Gold News

But Who Is Actually Buying Gold Right Now?

Is it Penry, the mild-mannered janitor...?
 
CROWDED TRADES rarely prove clever, writes Adrian Ash at BullionVault.
 
Think of Tech Stocks in Spring 2000...US mortgage bonds in 2006...gold at the end of 2012...or Chinese equities in mid-2015.
 
Here in early 2019, suddenly 'BUY GOLD!' is everyone's hot tip. That's thanks of course to prices shooting higher, up towards 1-year highs in the Dollar and 6-year highs for non-Dollar gold.
 
This week's bullish calls echo from Mumbai to Milan and all points between in both directions.
 
All this could make gold a screaming sell right now.
 
Or it might...
 
...if only the trade was anything like as crowded as the flood of bullish forecasts and comment suggests.
 
Here at BullionVault for instance – the largest provider of instantly-tradable gold to private investors online – customers can sell as easily as they buy gold. And as the data on our freely available public audit of client property show, selling is what they have done every month since gold jumped well over 5% in the last four weeks of 2018.
 
While that rise almost offset December's crash in global stock markets, it also offered a great price to existing owners if they wanted to sell. That price has only improved so far in 2019.
 
So it isn't private investors pushing the price higher.
Chart of BullionVault clients' total gold holdings, stored in each user's choice of London, New York, Singapore, Toronto or (most popular) Zurich
 
Outside BullionVault, New Year 2019 saw a decent rise in gold coin sales according to the Western world's big mints. And yes, the US Mint this month looks set to double or more last February's miserable sales of American gold Eagle coins.
 
But January always brings out collectors, not investors. They're keen to add the new-year mintage to their binders. And Gold Eagle sales this February still lag last month by a massive 85% so far.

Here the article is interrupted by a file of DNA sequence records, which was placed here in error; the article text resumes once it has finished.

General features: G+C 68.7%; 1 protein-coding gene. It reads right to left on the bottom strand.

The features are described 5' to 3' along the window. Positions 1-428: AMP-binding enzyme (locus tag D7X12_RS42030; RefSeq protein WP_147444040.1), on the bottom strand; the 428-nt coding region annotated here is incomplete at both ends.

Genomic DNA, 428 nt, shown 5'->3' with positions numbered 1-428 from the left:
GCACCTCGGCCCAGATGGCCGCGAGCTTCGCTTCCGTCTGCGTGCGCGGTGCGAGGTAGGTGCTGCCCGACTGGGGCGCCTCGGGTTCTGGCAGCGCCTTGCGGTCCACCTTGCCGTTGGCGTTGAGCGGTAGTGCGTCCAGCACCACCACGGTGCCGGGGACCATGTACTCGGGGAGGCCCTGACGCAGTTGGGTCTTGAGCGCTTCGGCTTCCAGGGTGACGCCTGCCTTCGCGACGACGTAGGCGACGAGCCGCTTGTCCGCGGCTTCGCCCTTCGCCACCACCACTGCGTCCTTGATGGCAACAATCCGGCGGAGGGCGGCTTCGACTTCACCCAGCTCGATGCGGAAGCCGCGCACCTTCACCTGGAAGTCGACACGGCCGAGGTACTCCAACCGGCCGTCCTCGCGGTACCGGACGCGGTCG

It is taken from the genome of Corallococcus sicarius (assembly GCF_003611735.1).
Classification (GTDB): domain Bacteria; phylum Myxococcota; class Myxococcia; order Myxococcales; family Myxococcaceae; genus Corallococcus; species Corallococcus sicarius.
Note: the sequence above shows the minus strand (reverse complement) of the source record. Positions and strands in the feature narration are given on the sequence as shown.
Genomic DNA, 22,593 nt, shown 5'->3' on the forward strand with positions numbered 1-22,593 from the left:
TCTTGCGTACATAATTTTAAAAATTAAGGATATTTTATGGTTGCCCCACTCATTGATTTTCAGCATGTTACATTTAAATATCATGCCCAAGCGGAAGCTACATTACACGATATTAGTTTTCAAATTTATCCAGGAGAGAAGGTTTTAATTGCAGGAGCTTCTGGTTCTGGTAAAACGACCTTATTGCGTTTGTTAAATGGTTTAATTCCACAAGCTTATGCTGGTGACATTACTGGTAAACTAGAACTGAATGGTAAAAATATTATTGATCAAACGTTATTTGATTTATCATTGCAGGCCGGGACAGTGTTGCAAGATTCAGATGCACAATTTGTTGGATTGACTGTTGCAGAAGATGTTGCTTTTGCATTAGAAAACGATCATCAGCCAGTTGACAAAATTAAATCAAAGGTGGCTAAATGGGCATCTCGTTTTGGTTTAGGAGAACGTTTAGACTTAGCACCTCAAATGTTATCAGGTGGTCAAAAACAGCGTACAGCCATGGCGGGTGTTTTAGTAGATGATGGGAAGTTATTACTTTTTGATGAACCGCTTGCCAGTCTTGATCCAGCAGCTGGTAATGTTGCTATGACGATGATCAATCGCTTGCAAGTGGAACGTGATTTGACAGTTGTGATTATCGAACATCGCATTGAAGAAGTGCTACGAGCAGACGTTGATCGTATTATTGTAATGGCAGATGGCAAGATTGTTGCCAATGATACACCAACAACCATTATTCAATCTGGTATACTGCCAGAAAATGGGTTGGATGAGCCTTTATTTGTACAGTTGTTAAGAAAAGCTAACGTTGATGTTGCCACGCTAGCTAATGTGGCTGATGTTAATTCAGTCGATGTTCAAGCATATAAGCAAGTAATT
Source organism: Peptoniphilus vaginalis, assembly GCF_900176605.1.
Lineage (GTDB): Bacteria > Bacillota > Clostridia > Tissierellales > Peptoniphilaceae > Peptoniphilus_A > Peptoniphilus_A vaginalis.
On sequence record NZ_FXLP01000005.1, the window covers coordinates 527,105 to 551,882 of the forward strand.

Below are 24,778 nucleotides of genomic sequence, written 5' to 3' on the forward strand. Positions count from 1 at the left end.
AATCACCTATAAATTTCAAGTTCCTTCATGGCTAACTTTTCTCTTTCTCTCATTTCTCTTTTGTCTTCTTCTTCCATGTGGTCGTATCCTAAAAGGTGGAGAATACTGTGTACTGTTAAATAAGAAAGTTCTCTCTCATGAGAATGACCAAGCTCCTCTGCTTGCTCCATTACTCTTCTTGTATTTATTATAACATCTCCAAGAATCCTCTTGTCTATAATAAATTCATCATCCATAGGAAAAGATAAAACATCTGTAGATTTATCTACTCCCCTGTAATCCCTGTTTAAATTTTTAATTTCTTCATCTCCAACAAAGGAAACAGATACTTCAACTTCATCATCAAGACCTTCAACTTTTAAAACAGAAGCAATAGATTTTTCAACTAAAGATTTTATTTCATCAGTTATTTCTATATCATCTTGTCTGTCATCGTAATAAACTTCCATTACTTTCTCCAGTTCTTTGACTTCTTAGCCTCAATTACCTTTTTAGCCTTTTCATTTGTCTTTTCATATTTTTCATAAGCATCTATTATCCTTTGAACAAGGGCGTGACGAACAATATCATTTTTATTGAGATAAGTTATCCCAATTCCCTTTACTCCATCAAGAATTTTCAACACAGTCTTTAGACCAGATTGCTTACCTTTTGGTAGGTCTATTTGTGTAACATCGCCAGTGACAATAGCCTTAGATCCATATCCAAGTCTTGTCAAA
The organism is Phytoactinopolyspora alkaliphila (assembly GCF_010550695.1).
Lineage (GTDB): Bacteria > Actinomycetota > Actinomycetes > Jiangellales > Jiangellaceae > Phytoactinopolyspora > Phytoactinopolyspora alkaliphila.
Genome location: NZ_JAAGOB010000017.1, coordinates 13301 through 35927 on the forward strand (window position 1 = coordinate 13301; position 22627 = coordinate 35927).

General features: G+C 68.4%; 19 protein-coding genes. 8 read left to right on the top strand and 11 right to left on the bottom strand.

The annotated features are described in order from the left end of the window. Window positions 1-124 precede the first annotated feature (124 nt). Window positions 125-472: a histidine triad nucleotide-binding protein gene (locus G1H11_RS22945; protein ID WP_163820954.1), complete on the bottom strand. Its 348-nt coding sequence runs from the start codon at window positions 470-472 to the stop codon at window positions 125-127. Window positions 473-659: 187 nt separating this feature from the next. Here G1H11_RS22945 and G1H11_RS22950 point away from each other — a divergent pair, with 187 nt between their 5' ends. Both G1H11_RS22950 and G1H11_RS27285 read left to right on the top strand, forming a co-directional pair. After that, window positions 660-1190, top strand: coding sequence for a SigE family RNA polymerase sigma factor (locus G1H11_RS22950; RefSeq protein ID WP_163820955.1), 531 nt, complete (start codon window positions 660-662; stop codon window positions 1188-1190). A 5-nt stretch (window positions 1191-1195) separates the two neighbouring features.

Beyond that, only novelties and collectibles are really finding demand, and buying gold in such formats sits a long way from anyone's definition of 'investment'. The latest crop of limited edition winners for the mints will never drive spot gold prices higher anyway, not when consumers are already paying an extra 75% over the value of the fine content for a Gruffalo coin or more than 3 times the price per ounce for a Pink Panther bar, albeit with added sparkle from pink diamonds.
 
Retail investment products in contrast are seeing heavy discounting, at least according to our friends in the industry and also to the promotional emails we keep getting. Some dealers are in fact competing on prices to buy back from profit-takers – no doubt because that's where the only action is as gold sets multi-month and multi-year highs for investors worldwide.
 
How about stock-exchange-traded gold trusts? Launched in the early 2000s, around half of the largest US gold ETFs are owned by fund managers and other professional investors.
 
Are those ETF buyers piling in to drive up gold?
Chart of world's largest gold ETF trust funds' bullion backing. Source: BullionVault via various
 
So far this month, with gold rising from $1300 to $1345 per ounce, seven of the 12 largest North America-listed ETFs have shrunk, including the daddy SPDR Gold Trust (NYSEArca: GLD).
 
In fact, with the GLD losing almost 30 tonnes to date in February, those 12 top ETFs have seen 1.8% of their shares cancelled by investor liquidation, despite solid growth for New York's No.2 gold ETF (the iShares trust, NYSEArca: IAU) and marginal growth from 2018's raft of "cheap" new entrants.
 
Here in Europe a similar story. The seemingly hundreds of tiny Swiss-based ETFs are sitting twiddling their thumbs, while the continent's 4 largest gold-backed ETFs have grown by just 2 tonnes – albeit to a new record high of 593 – after adding a massive 23 tonnes in January.
 
Asia meantime has seen its 4 largest gold ETFs shrink by 7.6%, back to the smallest size since April last year and losing investors from China's Huaan Yifu and Bosera ETFs as well as Japan's Mitsubishi UFJ and India's Reliance product.
 
Whoever is buying gold to drive it higher, in other words, they ain't buying ETFs.
 
So maybe it's not happening in physical at all, but just through speculation in futures and options?
Chart of Managed Money net betting on Comex gold futures and options. Source: BullionVault via CFTC
 
Thanks to this New Year's shutdown of some US government agencies – the longest in history thanks to the Mexican Wall stand-off between Trump and the Democrats – gold analysts are still in the dark as to exactly what's happening in Comex futures and options.